About a year ago, I saw some wonderful 3D resin paintings and wanted to try my hand at it. I was a little afraid though. It looked difficult and I wasn't sure how to start. But I finally found a tutorial that roughly explained the process and I decided to give it a go. Just for grins, I decided to add a frog and some water lilies.
- Amazing Clear Cast Resin
- Amazing Casting Resin
- Amazing Mold Rubber
- Two 5 oz. Ramekins
- Sculpey Oven Bake
- Paint Brush
- Palette Knife
- Golden Acrylics– Green Gold, Chromium Oxide Green, Quinacridone Magenta, Hansa Yellow Medium, Iridescent Gold, Iridescent Bright Gold, Payne's Grey
I used Sculpey Oven Bake Clay to make a model of my frog, the water lilies and lily pads. For the frog I used an almond as a base for the body. I didn't intend to keep the originals so I didn't bake the clay.
For the lilies, I rolled some Sculpey flat, rolled it into a tube and cut the stems like I was making a crown. I did three of these and nested them. Then I cut out the shape of the lily pads and stuck the lily onto the pads. I made two sizes of lily.
To create the mold, I cut an empty Swiss Miss Cocoa tin in half, and taped my frog, two lilies and lily pad to the bottom with two-sided tape. Then I mixed Parts "A" & "B" of the Amazing Mold Rubber, and poured it in. I used cut up pieces of old molds, that I don't use any more, to reduce the amount of new liquid mold rubber needed, and ended up using about half a tub of the product.
After about twelve hours, it was ready for me to pour the resin.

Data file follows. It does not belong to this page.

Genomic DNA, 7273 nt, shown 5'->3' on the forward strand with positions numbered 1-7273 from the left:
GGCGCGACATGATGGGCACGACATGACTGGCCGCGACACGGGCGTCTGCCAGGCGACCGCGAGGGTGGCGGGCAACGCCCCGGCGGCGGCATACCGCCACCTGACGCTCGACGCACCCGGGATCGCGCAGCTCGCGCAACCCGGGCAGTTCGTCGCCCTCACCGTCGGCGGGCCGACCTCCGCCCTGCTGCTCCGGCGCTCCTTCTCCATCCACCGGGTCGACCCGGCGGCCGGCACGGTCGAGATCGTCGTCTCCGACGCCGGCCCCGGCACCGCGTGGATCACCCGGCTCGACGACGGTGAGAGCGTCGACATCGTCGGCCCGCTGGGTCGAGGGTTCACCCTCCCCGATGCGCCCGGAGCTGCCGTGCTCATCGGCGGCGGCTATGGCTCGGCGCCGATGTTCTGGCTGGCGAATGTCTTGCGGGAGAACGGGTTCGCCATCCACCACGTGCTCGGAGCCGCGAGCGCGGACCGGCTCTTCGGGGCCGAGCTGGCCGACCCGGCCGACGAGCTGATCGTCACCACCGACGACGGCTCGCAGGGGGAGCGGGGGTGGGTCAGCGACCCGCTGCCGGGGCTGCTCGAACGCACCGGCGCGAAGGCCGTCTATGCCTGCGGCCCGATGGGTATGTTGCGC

I mixed Parts "A" & "B" of Amazing Casting Resin. This cures in about 5 minutes, turning white. I ended up doing two ramekin fish ponds, one with a frog and lilies, and one with just lilies, so after pulling out the first casting, I made two more castings of the lilies, painting the centers yellow. Some of the lilies I left white, and others I painted with the magenta.
The essence of this technique is to pour a layer of Amazing Clear Cast Resin, paint a faint layer of the fish, pour more resin, paint another layer of fish, and so on. I used 1 inch ramekins to do some practice, and found that the first layer before you start painting should be about 1/4 inch, and each layer after about 1/8 inch of resin. It takes about seven layers of resin with the top layer being thicker in this case, so that the frog and lilies were partially under the resin.
That actual time spent painting and pouring resin is probably about two hours. However, each layer of resin has to cure, which takes 12 to 24 hours, so it takes at least seven days to make a painting. That gave me time to make my frog and lilies, though.
The first two layers are very watery and faint, getting darker and more detailed for the tail and fins. I used the same color for both layers.
On the third layer you're getting a solid silhouette, and at different angles you can see the layers underneath. I switched to another color, keeping the paint thin enough that some of the lower color shows through.
On the fourth layer, I added the eyes and started suggesting the scales with the iridescent paints. I switched to another color, keeping the paint thin enough that some of the lower color shows through.
On the fifth layer, after painting a layer of the same color as the fourth layer, I used the Payne's Gray to add a bit of shadowing along the sides and firm up the shape of the fish.
The sixth layer is the final layer of paint. I used the iridescent golds to blend in the shadow and reinforce the feeling of scale.
The seventh layer doesn't get painted – it's to seal and attach the resin frog and lilies.
There was something a little fishy about this project, but I thoroughly enjoyed doing it. I hope you found it fun as well!